Emigrate to Lapland Sweden
Why Emigrate to Sweden?
We’ve been visiting Lapland in the summertime for 20 years. The first Christmas here was a bit of a shock as it was -36c for three
How do your two homes compare?
We lived in a two-bedroom semi in Essex. It was built in 1910 so the rooms were quite spacious. We
now live in a large four-bedroom house set on an acre of land in a small village
consisting of no more than 120 people. We have fully renovated the house, but it has cost
us no more than £85,000 in total.
What were the biggest adjustments?
The hardest thing has been learning the Swedish
language. Sweden offers all immigrants free courses on learning Swedish, but the language
needs to be heard so our best teachers are the local people we meet up with every day. Contact with doctors and dentist’s was
daunting at first but it was very simple to arrange as most
practices speak good English.
Do you miss British Food?
We have Chinese, Indian and Italian restaurants locally. It is rare to find a takeaway of any description as the distances for delivery or collection are just too long. Chocolate is different and is not as sugary as in the UK. The Swedes love their sweets though and every supermarket and large newsagents has a huge range of pick and mix goodies.
How do your jobs compare?
Part of our plan was to try and escape the rat
race and live and work at home. We have worked a lot with English correction and translation
for local companies. This year we
started our company and we plan to work with connecting
local companies with English businesses.
Is the driving good or bad?
The driving is great! There are hardly any cars on the road most of
the time. A two hour journey often involves passing only two or three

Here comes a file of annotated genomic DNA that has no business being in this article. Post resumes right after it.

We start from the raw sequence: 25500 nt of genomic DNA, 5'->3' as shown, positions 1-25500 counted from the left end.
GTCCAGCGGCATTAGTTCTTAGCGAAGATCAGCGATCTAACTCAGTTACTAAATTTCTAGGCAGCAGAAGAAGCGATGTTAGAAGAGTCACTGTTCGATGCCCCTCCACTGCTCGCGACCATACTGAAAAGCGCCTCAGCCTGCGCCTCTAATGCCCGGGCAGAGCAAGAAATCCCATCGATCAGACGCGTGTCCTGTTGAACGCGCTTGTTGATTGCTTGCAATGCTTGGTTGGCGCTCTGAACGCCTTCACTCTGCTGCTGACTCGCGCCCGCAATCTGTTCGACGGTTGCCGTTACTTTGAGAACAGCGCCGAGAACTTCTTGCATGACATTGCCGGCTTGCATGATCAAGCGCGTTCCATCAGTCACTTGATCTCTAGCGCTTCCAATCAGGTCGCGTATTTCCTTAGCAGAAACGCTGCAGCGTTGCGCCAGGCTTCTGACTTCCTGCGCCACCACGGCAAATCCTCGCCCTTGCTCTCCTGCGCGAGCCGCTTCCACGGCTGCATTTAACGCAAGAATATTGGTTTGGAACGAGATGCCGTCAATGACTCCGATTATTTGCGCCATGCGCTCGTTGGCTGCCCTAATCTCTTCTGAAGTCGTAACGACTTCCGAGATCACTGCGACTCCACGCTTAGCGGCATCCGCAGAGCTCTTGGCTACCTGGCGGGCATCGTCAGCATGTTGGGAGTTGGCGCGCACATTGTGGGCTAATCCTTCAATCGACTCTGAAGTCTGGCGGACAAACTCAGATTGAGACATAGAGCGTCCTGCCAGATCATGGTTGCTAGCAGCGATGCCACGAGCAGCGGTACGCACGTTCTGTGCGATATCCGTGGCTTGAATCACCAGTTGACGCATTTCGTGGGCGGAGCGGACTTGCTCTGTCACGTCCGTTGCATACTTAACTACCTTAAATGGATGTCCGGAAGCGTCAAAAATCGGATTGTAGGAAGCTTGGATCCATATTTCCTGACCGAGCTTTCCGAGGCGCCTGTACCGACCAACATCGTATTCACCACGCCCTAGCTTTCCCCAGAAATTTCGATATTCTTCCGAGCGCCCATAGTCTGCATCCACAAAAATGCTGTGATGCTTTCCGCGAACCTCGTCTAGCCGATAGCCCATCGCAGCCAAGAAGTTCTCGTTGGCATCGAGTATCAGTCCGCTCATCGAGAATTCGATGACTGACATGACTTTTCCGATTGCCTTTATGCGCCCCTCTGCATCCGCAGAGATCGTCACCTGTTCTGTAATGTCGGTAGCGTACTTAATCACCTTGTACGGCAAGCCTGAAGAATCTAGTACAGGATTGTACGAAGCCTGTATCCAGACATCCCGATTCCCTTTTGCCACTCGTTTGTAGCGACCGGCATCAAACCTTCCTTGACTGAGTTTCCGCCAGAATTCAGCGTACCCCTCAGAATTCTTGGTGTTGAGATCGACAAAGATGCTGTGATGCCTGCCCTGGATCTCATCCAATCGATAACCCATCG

vehicles. The northern Swedes deal very well with the snow and ice. All cars must use special studded winter
tyres. There are snow ploughs out all the time on the main roads and
it is very rare to get your car stuck in the snow.
Are you financially better off?
Taxes are high in Sweden. However, income tax includes a substantial contribution into the state pension scheme which is very generous at
retirement. Whisky, gin and other spirits
are expensive but beer and wine is about the same price
as the UK. We now
own our house so we have no rent or mortgage to pay. Insurance costs on houses and cars are lower
here than in the UK. Petrol and diesel is a little cheaper and food shopping is very similar
to that of the UK.
What’s the weather like?
In winter we have lots of snow which begins to
arrive in November and by mid December we have only 4 hours of daylight every day. Temperatures can reach as low as -35c but usually only for a few days. The average in winter is around -10c to
-15c. The cold is very dry and you can ski and drive a snow mobile for
many weeks of the winter. After the last
week in March we have more daylight than the UK. When summer arrives there are almost 10 weeks of permanent daylight and temperatures can
reach as much as +30c in July.
Any social Taboos?
Smoking is banned in all public places. It is considered very rude to be late for any
social or business appointment and the Swedes tend to
dress down for work and dress up for their evenings out.
What are the TV channels like?
We have a dish and receive over 200 stations
including international BBC channels. The Swedes do seem to like quality programmes
from the USA and luckily do not ‘dub’ over the dialogue. Every foreign programme has Swedish text with
it so we watch all the American and English
programmes and learn some Swedish from the text at the same time.
Will you ever go back to the UK?
We miss our family of course, although many of them visit. The freedom and space we enjoy here would be hard to give up so we plan to stay. Sweden’s population is similar to that of London and they live in a country five times the size of England. The Swedes are mostly very considerate of others and this comes through in the way people drive and interact with each other. We are only two short plane flights away and it is very quick and easy to get back to the UK as often as we need to.